Atlanta Airport Streamlining Security With Fast Lanes

Jan 2, 2008 12:19 PM


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More security lanes -- including some that fliers would pay to use -- could be in store for the sometimes clogged security checkpoints at Atlanta's Hartsfield-Jackson International Airport over the next few months, reports The Atlanta Journal Consistitution.

Airport officials are reviewing two proposals to provide so-called Lexus fast lanes, which customers -- primarily business fliers -- could use for a fee. Hartsfield-Jackson General Manager Ben DeCosta, meanwhile, in a separate move has ordered his staff to study the feasibility of adding three more security lanes to the 28 that now exist, possibly by summer.

The world's busiest airport sought proposals for the paid security lanes earlier this year, and two companies submitted plans by the deadline this month.

AJC reports that one, New York-based Clear, has already begun signing up customers in Atlanta, even though airport officials have not decided when -- or even whether -- the paid fast lanes will be added at Hartsfield-Jackson. Another company, FLO Corp., has also bid for the project, but it currently is not operating any paid fast lanes at any airport.

Clear cards are currently accepted at Albany, Cincinnati, Indianapolis, Jacksonville, LaGuardia, Little Rock, New York's JFK, Newark, Orlando, Reno, San Francisco, San José and Westchester County (NY) airports.

To date, every airport that has selected a provider in an open, competitive process has chosen Clear. In addition to Reagan, Dulles and Hartsfield-Jackson, other airports that are currently seeking competitive bids from registered traveler service providers are Oakland (CA) International Airport and Denver International Airport.

Denver International's Deputy Manager of Aviation Patrick Heck announced that a registered traveler program would be launched at the airport after the holidays. Denver-area businesses have been working with Clear to begin enrollment for their travelers in anticipation of the service launching at the airport.

Clear CEO Steven Brill told AJC he expects the lanes to start operating by next month, and he estimated his company has already signed up 1,500 Atlanta-area customers. Brill, whose company operates paid lanes at a dozen U.S. airports, has said there are 200,000 potential customers for his company's services in metro Atlanta.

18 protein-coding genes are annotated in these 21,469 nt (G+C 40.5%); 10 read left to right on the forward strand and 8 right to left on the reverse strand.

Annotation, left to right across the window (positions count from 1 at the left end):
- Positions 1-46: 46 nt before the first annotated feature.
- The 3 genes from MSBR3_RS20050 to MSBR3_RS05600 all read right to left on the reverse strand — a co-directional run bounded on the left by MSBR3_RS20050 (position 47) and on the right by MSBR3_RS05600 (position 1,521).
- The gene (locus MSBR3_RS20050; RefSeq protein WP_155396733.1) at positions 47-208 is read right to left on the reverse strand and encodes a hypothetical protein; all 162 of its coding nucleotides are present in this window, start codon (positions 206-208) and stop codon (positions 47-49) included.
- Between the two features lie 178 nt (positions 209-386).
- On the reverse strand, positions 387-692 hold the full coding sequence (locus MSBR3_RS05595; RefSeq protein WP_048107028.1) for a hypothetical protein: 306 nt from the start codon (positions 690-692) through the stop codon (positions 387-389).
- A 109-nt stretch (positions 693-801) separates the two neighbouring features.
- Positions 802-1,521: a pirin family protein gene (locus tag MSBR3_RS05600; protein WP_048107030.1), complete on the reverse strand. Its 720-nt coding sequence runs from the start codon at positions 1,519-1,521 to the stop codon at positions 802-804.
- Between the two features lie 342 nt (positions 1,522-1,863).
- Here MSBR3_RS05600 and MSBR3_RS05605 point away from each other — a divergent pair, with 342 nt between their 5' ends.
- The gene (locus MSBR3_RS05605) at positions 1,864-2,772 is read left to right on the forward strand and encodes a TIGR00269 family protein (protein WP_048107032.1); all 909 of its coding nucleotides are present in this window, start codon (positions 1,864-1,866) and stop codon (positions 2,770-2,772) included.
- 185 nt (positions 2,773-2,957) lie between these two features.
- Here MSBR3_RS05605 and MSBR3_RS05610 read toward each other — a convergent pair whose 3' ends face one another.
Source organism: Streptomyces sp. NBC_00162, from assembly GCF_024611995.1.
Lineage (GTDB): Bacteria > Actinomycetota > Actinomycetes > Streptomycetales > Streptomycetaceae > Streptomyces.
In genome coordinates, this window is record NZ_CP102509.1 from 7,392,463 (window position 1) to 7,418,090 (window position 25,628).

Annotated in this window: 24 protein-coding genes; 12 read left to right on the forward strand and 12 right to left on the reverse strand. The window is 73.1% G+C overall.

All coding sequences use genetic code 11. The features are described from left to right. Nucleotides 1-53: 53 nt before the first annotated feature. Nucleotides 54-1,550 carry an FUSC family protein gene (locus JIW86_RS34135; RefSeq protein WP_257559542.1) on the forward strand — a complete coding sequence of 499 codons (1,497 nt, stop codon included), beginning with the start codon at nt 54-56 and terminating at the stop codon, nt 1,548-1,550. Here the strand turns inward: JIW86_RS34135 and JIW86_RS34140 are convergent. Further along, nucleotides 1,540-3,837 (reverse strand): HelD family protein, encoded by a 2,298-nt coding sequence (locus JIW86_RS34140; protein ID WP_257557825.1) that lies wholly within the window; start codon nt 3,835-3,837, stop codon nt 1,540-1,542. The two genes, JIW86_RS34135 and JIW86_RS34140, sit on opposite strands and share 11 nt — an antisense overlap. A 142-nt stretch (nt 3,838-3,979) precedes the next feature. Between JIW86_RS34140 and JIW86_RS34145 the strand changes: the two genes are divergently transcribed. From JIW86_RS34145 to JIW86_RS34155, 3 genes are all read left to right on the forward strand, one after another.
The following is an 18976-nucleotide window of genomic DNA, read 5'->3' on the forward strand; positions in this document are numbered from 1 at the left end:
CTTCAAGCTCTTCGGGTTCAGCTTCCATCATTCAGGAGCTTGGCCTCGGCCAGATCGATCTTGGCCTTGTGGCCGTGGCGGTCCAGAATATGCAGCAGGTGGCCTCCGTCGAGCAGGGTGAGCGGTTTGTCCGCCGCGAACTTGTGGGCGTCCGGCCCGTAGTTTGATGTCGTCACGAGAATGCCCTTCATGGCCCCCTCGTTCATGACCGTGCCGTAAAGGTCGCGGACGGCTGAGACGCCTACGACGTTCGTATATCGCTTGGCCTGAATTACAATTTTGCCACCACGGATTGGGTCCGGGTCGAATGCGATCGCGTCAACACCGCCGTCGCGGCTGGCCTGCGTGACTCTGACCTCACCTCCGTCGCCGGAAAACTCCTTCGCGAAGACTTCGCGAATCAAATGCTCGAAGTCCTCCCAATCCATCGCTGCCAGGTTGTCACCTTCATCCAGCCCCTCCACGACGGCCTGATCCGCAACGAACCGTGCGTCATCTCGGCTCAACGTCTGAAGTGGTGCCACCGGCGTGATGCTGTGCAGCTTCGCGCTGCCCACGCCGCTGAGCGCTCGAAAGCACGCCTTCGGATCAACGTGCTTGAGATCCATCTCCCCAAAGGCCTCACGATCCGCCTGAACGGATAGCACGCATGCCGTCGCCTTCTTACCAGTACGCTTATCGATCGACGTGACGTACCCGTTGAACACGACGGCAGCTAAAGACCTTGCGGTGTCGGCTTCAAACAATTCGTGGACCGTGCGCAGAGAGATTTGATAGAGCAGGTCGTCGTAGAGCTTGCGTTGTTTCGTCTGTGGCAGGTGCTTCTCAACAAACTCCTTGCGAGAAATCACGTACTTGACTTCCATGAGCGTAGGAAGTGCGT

"Hartsfield is a big deal for the program," Brill says. "Atlanta is the World Series for us."
The Clear program charges fliers $100 a year. They undergo a Transportation Security Administration background check and have iris scans and fingerprints imprinted onto a biometric card. Customers use that card to check in at Clear airport security checkpoints.

At the security lanes, Clear assistants help passengers remove laptops and other items for the scanners. They must still pass through the same body and carry-on scanners as other passengers, but some airports have set up special "designated" lanes just for the paid customers.

Clear assures customers they can get through security in about four minutes -- a feature that has led more than 75,000 people nationwide to sign up for the program. About 40,000 travelers use the program in Orlando, where it began.

Companies that provide the paid lanes are part of the TSA's "Registered Traveler" program. Every company's biometric card works with other companies' airport checkpoints. A Clear customer, for example, could access FLO checkpoints and lanes and vice versa.

DeCosta said the airport is reviewing the Clear and FLO proposals. He thinks one benefit could be shorter lines for all travelers.

"One of the things we want to ensure is that the [paid] lanes will improve checkpoint times for everyone, not just the people who pay to be on this program," DeCosta told AJC. "If the potential for improvement exists, then I'm in favor of going forward with it."

AJC reports that the airport's major tenant, Delta Air Lines, has been cool to the idea of paid lanes, such as those proposed by Clear and FLO. Delta and other airlines already offer special front-of-the-line security assistance to top customers.

"Given the space constraints of the Atlanta checkpoint, it is critical that these proposals are examined closely to ensure that they do not set aside limited real estate and security throughout to inadvertently increase wait times for everyone," Delta spokesman Kent Landers says.

One of the ideas touted by Brill is a plan to have Clear customers pass through security without removing their shoes. However, those shoe-scanning machines are still being tested, and it is not clear when they will be in service.

DeCosta, meanwhile, said he wants to look at the possibility of adding up to three additional security gates, no matter what happens on the paid lanes. His staff is already looking at how the airport can add the lanes before the busy summer travel season.

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